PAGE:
We are all conditioned from a very young age to dream big, aim high and constantly seek personal fulfilment. As children, we are encouraged to study hard so that we can have a well-rewarded and highly regarded job. And as young people, we watch our peers meet their partners, get married, buy homes and there is pressure on us to do well and begin to build a ‘happy life’. And yet it is possible to aim at all these goals, and even reach them, and still not feel happy.
I went to a school reunion a few years ago and realised that all of the people who had the most tangible signs of achievement – big job, big house, happy marriage, beautiful children, idyllic holidays etc. – seemed to be the most withdrawn and least content of the bunch. At around the same time I started working with a series of new clients with a very similar set of symptoms. They each had achieved a lot in life but were dogged by long-term low mood, lack of self-esteem and feelings of despair.
This seeming contradiction of high-achievement and low-mood in one person set me to thinking…
What is it about pursuing happiness that can make people unhappy?
It sounds counterintuitive, but sadly it is true that striving for happiness can cause more harm than good. That is because anyone who strives to find happiness is setting themself up for a fall. In seeking happiness you set yourself very high standards, which can only lead to disappointment when those standards are not met. It is as if the harder you try to experience happiness, the more difficult it is to really be happy.
The trick is to go for happiness experienced in the moment rather thinking of it as a permanent state.
Here are five ways of accessing a more realistic kind of happy.
Prioritise the positive
While you are single-mindedly working through a check list of things you need to get to make you happy, you can accidentally knock the simple everyday pleasures out of your life altogether. So instead of thinking “I will be happy when I… get that promotion… marry that model… buy a penthouse… fill in the goal of your choice…” prioritise the small everyday things that make you feel good. Whether it be sleeping for more than seven hours, hanging out with friends, or getting into the countryside more make a list of the things that bring you happiness and prioritise them.
Trust People (even the ones you don’t know yet)
One of the gauges used in those surveys of the happiest country to live in the world (it is usually Iceland or Sweden) is how much people feel they can trust their fellow citizens. If you fear or distrust the people around you then it is quite obvious that life will not be easy, safe or pleasant. I am not suggesting you start hugging strangers, just that you are more open to the idea of talking to strangers on the tube or people you haven’t really connected with at work before. Feeling that you can trust those around you brings huge dividends in positivity and a feeling of security, and all being right with the world.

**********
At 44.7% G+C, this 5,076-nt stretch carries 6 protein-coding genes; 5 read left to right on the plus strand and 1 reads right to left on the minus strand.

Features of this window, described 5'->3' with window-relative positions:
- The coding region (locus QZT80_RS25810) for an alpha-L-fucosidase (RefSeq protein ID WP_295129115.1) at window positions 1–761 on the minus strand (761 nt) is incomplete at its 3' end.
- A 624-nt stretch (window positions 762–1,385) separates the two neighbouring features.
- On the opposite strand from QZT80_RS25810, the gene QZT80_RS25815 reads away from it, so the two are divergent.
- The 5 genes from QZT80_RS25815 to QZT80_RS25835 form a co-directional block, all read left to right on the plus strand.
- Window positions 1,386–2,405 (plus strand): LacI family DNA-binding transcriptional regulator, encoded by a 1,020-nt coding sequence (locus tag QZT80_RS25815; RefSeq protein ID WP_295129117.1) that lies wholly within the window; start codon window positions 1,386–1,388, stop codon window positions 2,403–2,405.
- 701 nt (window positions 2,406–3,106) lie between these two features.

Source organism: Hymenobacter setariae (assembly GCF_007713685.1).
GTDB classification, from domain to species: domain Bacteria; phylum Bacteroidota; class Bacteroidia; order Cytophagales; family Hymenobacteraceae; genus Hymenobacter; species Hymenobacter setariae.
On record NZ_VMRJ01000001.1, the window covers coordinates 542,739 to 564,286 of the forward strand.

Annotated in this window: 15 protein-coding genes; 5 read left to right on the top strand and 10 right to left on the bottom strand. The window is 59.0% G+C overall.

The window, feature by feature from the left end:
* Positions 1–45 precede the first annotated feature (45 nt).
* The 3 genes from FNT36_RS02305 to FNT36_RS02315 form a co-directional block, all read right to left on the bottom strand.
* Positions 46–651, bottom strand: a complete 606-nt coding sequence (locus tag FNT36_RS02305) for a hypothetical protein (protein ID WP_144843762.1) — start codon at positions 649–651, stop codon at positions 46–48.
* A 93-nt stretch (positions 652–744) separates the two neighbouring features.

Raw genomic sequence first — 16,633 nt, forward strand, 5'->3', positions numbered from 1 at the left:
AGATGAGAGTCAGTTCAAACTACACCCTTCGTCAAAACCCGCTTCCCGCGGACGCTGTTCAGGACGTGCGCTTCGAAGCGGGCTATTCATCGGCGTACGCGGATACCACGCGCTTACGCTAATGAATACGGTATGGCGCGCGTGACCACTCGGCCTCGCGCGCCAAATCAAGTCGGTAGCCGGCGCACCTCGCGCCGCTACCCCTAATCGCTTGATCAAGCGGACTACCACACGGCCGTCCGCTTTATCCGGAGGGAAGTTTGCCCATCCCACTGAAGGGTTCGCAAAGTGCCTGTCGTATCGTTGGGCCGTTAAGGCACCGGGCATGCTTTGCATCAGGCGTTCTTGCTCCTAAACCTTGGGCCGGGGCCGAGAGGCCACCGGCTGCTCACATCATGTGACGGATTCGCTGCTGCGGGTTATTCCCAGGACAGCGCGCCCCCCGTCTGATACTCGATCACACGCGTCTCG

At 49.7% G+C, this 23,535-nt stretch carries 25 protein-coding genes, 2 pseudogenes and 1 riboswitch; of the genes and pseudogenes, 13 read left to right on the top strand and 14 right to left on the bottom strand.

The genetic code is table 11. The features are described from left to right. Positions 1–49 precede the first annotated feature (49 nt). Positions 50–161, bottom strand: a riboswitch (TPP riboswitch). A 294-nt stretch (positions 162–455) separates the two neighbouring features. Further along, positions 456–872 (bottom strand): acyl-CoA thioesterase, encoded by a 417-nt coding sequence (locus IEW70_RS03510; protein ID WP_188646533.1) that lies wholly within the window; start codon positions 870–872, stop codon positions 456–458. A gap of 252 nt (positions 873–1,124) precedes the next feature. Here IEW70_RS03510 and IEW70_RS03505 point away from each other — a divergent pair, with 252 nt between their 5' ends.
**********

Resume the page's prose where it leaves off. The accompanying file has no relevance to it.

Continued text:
Relate to people horizontally
And by this I am not referring to lying down with them! What I mean is: avoid adopting the “one-up one-down” position or thinking of yourself as superior to others. If you weld your idea of happiness to being “better” or having more than other people the chances are you could end up seriously disappointed and frustrated a lot of the time. It also opens the possibility of someone surpassing you and causing bitter resentment and/or envy. There is also the possibility you will create a divide between you and others by believing them responsible for their lack of accomplishments. But if you see everyone as peers and relate to them as siblings rather than as parent to child, it will be help you to see yourself as an equal and not compare yourself to others (see below).
Never “go compare”
It is almost impossible in the social media age not to see the (apparently) picture-perfect lifestyle of others and make comparisons. But making comparisons can lead you to want to be “ahead of the game” or “the best”. In some ways this can be a useful motivator. However, if too much importance is put into it, you can find that once you are ahead of the pack you can be overtaken by others, and the goal posts constantly move. The truth is you can’t win at life, so it’s better to enjoy taking part in it, giving it your best rather than aiming to be The Best.
Get lost (in a good way)
By this I mean do the things you enjoy to the point of absorption so that you lose track of time and be in the flow. This is a form of mindfulness that can give confidence and bring satisfaction without having to measure how well you are doing at whatever you are doing. If you are truly engaged in something it won’t matter a jot how “perfectly” or otherwise you are doing that thing, and the enjoyment of it becomes a goal in itself.
If you would like to talk to a qualified professional about how to achieve contentment in your life and set safe goals call 020 8673 4545 or email firstname.lastname@example.org and the reception staff will book an appointment with one of our therapists. We have centres in Clapham and Tooting.